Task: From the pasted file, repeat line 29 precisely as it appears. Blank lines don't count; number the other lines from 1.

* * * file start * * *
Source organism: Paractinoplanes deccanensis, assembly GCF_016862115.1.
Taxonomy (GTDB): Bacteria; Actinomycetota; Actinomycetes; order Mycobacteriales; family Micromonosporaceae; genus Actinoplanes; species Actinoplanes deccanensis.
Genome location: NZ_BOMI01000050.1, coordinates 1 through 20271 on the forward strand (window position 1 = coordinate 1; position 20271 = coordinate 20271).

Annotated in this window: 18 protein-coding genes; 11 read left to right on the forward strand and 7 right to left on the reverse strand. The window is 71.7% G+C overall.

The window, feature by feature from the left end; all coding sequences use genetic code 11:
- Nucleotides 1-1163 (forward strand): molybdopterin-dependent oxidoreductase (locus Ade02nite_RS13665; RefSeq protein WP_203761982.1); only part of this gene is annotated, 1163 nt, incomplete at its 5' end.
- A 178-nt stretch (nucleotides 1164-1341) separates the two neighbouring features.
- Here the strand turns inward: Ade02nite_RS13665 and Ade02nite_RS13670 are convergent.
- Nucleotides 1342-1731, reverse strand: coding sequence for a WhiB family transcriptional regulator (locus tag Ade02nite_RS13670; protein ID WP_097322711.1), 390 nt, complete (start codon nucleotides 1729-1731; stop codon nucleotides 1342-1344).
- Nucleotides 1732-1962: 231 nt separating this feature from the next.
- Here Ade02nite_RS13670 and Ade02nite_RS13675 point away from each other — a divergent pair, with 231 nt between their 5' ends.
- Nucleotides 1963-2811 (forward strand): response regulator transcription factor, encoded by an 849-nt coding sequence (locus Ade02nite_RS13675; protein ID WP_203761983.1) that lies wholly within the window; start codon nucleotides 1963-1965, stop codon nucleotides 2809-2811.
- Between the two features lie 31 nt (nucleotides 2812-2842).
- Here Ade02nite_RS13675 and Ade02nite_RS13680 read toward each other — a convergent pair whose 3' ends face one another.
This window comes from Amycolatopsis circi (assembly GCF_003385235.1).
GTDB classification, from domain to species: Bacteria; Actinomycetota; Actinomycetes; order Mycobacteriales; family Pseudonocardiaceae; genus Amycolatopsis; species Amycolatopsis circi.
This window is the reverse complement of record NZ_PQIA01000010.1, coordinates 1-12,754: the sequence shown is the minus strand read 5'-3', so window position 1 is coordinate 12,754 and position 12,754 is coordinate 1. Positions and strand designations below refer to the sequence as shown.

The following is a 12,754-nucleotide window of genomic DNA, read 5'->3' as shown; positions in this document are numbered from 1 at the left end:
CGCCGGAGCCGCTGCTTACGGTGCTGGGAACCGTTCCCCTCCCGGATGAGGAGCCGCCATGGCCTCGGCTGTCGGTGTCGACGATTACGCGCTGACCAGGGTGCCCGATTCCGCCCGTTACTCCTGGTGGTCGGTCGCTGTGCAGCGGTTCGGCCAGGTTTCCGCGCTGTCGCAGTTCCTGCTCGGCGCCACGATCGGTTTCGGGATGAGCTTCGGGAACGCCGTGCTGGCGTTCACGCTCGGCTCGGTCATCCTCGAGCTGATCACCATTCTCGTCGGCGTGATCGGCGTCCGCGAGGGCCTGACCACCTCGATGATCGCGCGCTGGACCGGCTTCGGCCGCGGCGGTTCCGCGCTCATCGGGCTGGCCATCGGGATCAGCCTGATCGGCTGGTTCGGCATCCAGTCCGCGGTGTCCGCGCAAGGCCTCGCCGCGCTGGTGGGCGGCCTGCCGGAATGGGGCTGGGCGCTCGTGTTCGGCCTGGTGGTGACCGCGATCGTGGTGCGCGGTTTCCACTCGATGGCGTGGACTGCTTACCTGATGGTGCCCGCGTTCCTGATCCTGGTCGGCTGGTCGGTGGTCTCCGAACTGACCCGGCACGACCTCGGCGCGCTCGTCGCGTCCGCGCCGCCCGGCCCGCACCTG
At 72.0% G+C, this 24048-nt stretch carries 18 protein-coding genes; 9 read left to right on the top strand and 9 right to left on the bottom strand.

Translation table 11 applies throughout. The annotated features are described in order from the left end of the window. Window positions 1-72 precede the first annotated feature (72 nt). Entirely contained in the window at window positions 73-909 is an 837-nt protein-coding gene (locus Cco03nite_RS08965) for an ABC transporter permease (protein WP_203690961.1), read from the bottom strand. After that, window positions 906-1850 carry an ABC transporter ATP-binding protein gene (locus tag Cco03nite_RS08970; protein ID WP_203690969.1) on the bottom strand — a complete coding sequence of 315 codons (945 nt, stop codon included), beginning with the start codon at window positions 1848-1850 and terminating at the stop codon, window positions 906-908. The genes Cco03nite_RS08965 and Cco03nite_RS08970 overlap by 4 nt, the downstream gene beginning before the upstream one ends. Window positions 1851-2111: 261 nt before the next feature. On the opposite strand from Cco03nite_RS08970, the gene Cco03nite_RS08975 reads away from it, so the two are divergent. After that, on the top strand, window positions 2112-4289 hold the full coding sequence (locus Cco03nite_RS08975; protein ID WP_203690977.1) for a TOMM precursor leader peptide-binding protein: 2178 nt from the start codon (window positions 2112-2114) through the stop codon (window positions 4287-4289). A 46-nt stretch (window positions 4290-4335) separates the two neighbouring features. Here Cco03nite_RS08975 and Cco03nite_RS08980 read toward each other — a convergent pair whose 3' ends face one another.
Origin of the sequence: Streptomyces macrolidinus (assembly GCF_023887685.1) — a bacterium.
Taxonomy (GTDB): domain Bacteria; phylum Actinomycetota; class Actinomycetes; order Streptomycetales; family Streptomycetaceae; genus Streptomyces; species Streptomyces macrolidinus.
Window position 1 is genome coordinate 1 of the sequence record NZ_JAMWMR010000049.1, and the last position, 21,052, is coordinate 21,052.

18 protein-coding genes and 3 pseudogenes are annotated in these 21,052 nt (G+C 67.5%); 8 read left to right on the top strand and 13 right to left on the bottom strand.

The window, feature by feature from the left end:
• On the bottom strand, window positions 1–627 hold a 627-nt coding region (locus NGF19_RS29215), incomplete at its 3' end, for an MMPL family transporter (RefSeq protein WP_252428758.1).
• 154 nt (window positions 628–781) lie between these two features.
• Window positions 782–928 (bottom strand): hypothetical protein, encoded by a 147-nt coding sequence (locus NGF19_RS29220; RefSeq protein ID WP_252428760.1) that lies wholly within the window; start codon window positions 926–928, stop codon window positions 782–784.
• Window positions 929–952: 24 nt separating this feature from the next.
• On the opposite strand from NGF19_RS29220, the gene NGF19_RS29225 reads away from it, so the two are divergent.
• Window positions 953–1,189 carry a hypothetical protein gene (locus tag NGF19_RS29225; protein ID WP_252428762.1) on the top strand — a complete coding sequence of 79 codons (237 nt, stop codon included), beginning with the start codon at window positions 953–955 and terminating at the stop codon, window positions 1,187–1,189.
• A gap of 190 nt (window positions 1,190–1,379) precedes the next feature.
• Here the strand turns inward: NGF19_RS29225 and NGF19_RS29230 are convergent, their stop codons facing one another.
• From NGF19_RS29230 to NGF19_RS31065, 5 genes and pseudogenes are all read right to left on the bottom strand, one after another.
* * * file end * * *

• Window positions 782–928 (bottom strand): hypothetical protein, encoded by a 147-nt coding sequence (locus NGF19_RS29220; RefSeq protein ID WP_252428760.1) that lies wholly within the window; start codon window positions 926–928, stop codon window positions 782–784.